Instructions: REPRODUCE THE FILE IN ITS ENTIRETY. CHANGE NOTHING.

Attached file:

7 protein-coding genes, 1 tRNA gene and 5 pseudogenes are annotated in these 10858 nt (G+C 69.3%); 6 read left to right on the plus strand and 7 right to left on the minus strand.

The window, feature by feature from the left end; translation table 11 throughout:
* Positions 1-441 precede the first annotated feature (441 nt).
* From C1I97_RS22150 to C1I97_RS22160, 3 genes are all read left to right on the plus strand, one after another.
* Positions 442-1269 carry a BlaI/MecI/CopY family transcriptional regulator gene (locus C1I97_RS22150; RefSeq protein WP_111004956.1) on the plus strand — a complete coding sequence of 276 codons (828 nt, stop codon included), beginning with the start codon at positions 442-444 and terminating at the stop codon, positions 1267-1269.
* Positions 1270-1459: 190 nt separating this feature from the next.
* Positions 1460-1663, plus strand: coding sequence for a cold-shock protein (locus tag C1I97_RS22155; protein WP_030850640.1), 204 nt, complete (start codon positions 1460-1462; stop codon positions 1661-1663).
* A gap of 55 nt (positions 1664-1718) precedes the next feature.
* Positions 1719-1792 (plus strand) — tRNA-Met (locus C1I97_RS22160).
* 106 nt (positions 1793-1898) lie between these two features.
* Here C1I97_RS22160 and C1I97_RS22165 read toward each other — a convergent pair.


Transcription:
7 protein-coding genes, 1 tRNA gene and 5 pseudogenes are annotated in these 10858 nt (G+C 69.3%); 6 read left to right on the plus strand and 7 right to left on the minus strand.

The window, feature by feature from the left end; translation table 11 throughout:
* Positions 1-441 precede the first annotated feature (441 nt).
* From C1I97_RS22150 to C1I97_RS22160, 3 genes are all read left to right on the plus strand, one after another.
* Positions 442-1269 carry a BlaI/MecI/CopY family transcriptional regulator gene (locus C1I97_RS22150; RefSeq protein WP_111004956.1) on the plus strand — a complete coding sequence of 276 codons (828 nt, stop codon included), beginning with the start codon at positions 442-444 and terminating at the stop codon, positions 1267-1269.
* Positions 1270-1459: 190 nt separating this feature from the next.
* Positions 1460-1663, plus strand: coding sequence for a cold-shock protein (locus tag C1I97_RS22155; protein WP_030850640.1), 204 nt, complete (start codon positions 1460-1462; stop codon positions 1661-1663).
* A gap of 55 nt (positions 1664-1718) precedes the next feature.
* Positions 1719-1792 (plus strand) — tRNA-Met (locus C1I97_RS22160).
* 106 nt (positions 1793-1898) lie between these two features.
* Here C1I97_RS22160 and C1I97_RS22165 read toward each other — a convergent pair.